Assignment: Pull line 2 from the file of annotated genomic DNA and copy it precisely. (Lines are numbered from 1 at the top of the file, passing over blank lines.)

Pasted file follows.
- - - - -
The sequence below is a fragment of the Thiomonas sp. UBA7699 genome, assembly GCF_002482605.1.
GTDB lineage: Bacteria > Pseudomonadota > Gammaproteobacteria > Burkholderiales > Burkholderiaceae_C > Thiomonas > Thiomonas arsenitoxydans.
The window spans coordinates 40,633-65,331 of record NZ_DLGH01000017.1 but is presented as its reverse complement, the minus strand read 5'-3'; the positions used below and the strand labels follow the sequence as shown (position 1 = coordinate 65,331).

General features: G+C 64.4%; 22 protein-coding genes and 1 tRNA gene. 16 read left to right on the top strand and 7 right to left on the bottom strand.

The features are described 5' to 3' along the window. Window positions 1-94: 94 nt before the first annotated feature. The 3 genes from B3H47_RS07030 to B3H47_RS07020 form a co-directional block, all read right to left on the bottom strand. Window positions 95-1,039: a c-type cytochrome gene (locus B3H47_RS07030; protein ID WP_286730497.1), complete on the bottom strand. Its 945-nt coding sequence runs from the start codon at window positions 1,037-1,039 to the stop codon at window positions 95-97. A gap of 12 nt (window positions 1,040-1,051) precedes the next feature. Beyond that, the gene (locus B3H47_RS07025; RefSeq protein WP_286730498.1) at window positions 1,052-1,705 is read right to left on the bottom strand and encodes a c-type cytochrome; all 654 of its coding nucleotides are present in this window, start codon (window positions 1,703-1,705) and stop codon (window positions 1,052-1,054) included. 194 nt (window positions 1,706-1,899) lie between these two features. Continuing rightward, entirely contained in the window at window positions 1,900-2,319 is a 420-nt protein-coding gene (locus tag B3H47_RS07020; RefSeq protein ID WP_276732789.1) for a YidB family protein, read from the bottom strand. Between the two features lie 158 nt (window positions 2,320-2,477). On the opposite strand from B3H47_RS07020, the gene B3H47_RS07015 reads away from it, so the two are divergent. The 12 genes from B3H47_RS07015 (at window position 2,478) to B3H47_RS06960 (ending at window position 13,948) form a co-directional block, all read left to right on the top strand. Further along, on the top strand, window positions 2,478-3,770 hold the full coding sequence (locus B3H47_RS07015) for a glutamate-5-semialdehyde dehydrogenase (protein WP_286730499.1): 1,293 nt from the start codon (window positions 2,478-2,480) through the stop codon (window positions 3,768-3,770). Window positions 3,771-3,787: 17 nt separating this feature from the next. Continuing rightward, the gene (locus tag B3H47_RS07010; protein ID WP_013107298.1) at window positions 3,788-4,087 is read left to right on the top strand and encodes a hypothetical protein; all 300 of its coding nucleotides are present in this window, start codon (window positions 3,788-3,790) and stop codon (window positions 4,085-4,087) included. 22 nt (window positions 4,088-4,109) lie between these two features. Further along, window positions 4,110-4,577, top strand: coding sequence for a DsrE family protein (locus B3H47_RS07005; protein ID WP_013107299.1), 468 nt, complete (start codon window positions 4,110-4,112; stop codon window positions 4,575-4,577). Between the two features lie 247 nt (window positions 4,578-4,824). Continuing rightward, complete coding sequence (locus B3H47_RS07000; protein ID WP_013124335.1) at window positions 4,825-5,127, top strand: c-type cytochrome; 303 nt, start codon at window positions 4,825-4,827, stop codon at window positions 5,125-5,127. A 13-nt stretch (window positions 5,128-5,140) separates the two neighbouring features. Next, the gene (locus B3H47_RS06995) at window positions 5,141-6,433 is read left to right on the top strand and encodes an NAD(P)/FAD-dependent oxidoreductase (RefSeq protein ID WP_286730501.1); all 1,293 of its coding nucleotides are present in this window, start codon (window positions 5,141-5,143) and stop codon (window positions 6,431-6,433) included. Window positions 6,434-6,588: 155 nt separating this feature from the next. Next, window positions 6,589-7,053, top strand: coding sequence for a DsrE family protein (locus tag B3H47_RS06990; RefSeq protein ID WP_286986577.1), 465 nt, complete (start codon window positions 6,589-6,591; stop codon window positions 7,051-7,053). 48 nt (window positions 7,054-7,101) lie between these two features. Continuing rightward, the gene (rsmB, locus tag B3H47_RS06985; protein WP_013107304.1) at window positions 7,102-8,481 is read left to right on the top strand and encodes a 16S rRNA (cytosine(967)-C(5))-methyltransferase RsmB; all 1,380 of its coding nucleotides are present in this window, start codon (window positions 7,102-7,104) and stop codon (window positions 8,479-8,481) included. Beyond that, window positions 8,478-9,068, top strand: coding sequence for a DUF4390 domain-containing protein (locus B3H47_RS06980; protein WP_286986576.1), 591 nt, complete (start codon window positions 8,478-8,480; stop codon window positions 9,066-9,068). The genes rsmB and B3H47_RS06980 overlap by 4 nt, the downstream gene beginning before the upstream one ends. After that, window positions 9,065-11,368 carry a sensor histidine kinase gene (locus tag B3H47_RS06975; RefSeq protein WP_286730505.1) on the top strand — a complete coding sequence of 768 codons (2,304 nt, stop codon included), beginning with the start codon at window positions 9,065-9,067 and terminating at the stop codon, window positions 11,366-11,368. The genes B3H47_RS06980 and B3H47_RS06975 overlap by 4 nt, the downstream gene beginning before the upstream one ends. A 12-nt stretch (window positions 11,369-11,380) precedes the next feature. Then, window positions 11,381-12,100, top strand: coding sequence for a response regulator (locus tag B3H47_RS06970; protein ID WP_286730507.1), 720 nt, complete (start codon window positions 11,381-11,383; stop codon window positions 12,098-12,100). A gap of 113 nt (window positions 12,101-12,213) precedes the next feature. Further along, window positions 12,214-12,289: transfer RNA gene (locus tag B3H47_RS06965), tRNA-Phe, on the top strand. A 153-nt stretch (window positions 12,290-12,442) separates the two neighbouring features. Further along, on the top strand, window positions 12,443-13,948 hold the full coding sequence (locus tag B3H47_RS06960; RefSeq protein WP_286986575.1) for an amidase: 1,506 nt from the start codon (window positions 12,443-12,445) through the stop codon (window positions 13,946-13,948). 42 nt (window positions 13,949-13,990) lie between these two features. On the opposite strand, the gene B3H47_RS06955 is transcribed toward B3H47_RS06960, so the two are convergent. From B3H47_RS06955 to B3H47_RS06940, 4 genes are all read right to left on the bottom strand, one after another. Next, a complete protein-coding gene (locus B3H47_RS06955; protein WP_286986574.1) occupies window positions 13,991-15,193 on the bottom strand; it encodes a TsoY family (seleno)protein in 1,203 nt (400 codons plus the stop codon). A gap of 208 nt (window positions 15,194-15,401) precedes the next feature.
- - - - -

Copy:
GTDB lineage: Bacteria > Pseudomonadota > Gammaproteobacteria > Burkholderiales > Burkholderiaceae_C > Thiomonas > Thiomonas arsenitoxydans.